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Te Araroa trail season begins

Australians Mickey O’Donnell and Michelle Doyle in the Blue Mountains, New South Wales, in the lead-up to their Te Araroa journey. The musicians will play gigs across New Zealand while walking Te Araroa. Photo: Daniel Di Biase Photography

October 1 marks the official start of the 2019-2020 Te Araroa Trail walking season, which runs through to the end of April 2020.

Among those walking Te Araroa this year are harpist Michelle Doyle and jazz fiddler and singer Mickey O’Donnell. The Australian duo are known for their contemporary folk music and plan to stop in at pubs, halls and other venues to play gigs throughout their journey. (We’ve interviewed them for the upcoming November issue.)

Doyle has osteoporosis – a chronic bone disease that increases the risk of fractures – and their walk will also raise money for research into the disease.

Other walkers include Brook van Reenen from Wanaka, who is running the trail to raise money for the Mental Health Foundation, and Greytown man David Murray, who is fulfilling a lifelong dream by walking the trail with his 14-year-old son Baxter.

Te Araroa Trust chief executive Mark Weatherall said he was pleased to see the trail providing inspiration for fantastic adventures and worthy causes.

“When Te Araroa was being created the goal was simply to create a continuous trail traversing the length of New Zealand that would allow people to connect with and enjoy our stunning outdoors. Few could have imagined the amazing stories Te Araroa is now giving rise to, and the life-changing experiences it is providing for walkers.”

Last year a record 1100 people walked the length of Te Araroa, and tens of thousands more walked individual sections during their weekends and holidays.

Weatherall said awareness of the trail was continuing to rise – highlighted by its selection for a New Zealand Post stamp series in September – and walker numbers were likely to grow again this year.

“We want the trail to be popular and enjoyed by many, but we know it needs to be managed carefully to ensure the experience remains a high quality one,” he said.

To help manage the growing numbers, the Te Araroa Trust has spent the winter developing improved guidance and support for walkers.

This includes enhancements to The Trail App – a smartphone app many walkers use to access trail notes and other helpful information. The app has been upgraded this year to enable the trust to more effectively push out safety alerts to walkers.

The trust has also worked with other outdoor organisations to produce a code of conduct, dubbed The Trail Pledge, to help raise awareness of responsible behaviour among Te Araroa trail walkers.

The pledge provides advice on how to respect New Zealand’s environment, Māori culture, private property and other trail walkers. It will be shared on Te Araroa’s website, as well as on posters at campsites and other accommodation providers along the trail’s length.

“The pledge is part of our ongoing effort to help walkers understand the Kiwi way of enjoying and caring for our outdoors. While the vast majority of Te Araroa walkers are respectful and responsible in the outdoors, there are always a few that need a helping hand.”

Te Araroa Trust has been working closely with the Department of Conservation, councils and others to manage walker numbers and ensure the future sustainability of the trail.

“Managing Te Araroa and providing a high-quality experience is a team effort which involves multiple agencies, organisations and private landholders. Funding is of course always a challenge and we are still seeking trail partners and supporters,” Weatherall said.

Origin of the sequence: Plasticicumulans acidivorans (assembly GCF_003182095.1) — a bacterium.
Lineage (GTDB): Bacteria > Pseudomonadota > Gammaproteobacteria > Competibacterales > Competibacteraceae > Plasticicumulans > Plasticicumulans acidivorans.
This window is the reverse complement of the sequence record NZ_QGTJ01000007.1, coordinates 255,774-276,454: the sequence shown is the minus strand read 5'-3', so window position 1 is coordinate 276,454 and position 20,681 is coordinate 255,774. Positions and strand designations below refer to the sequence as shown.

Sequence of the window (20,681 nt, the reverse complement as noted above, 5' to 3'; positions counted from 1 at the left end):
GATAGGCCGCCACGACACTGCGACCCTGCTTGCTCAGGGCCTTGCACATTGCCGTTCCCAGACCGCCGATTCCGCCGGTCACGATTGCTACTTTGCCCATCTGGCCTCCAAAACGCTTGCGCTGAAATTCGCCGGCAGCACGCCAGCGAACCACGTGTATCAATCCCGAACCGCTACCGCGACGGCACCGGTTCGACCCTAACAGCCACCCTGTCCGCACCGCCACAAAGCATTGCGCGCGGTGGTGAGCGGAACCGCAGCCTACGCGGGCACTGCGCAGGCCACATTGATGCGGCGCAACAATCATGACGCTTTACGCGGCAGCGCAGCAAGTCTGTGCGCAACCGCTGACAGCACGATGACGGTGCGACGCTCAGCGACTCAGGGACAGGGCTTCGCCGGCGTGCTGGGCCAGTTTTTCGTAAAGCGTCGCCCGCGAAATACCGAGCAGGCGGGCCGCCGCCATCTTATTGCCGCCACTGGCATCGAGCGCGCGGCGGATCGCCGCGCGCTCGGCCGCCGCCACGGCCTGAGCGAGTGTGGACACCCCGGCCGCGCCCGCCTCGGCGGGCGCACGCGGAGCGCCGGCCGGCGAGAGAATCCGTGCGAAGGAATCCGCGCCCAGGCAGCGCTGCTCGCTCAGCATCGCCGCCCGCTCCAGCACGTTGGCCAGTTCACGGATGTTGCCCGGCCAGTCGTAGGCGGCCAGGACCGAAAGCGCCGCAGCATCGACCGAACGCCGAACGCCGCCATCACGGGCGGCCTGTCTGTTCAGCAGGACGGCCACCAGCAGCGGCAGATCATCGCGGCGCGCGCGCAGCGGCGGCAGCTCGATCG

Meet some of this year’s walkers

Dave and Baxter Murray

Father and son duo Dave and Baxter come from Greytown. They will leave their home later this month and head to Cape Reinga, where they will begin their long walk south on October 17.

“It had always been a goal of mine to do a long-distance hike, since I was about 16,” Dave Murray said.

“Then life got in the way and it was never a good time – with work and family commitments always taking priority. It was actually Baxter who badgered me into taking the plunge. He was keen, and his logic was flawless: ‘It will never be a good time so let’s do it next year’.”

Brook van Reenen

Brook van Reenan, from Wanaka, is running Te Araroa to raise money for the Mental Health Foundation. Van Reenen, 33, is already on his trail journey, having left Cape Reinga to begin his run in September.

“I would like to raise money for Mental Health because some of my closest friends have been affected by it,” van Reenen said.

“Running is great for my own mental health and I will be overcoming massive mental battles within myself when I am running day after day. I’m doing this because nearly 50 per cent of New Zealanders will experience a mental health problem in their lifetime, and I don’t want them to face it on their own.”

Van Reenan is alread more than three-quarters of the way to his $12,000 fundraising goal. Donate here.

Mickey O’Donnell and Michelle Doyle

An Australian duo walking the trail while playing gigs at halls, pubs, and festivals along the way. Michelle plays the harp and Mickey plays jazz fiddle and sings. Their journey is raising money for osteoporosis research, and Michelle took her first steps from Cape Reinga on 29 September. Mickey broke his toe in the lead-up to the journey and will join her from Whangarei, once he receives the all-clear from his doctor.

The six-month adventure will take them through New Zealand’s major cities, rural locations and scenic mountains while their instruments are couriered to each gig. They have released their debut album ‘A Walking Pace’ in time for the walk and will donating 20 per cent of the tour’s merchandise sales to osteoporosis research.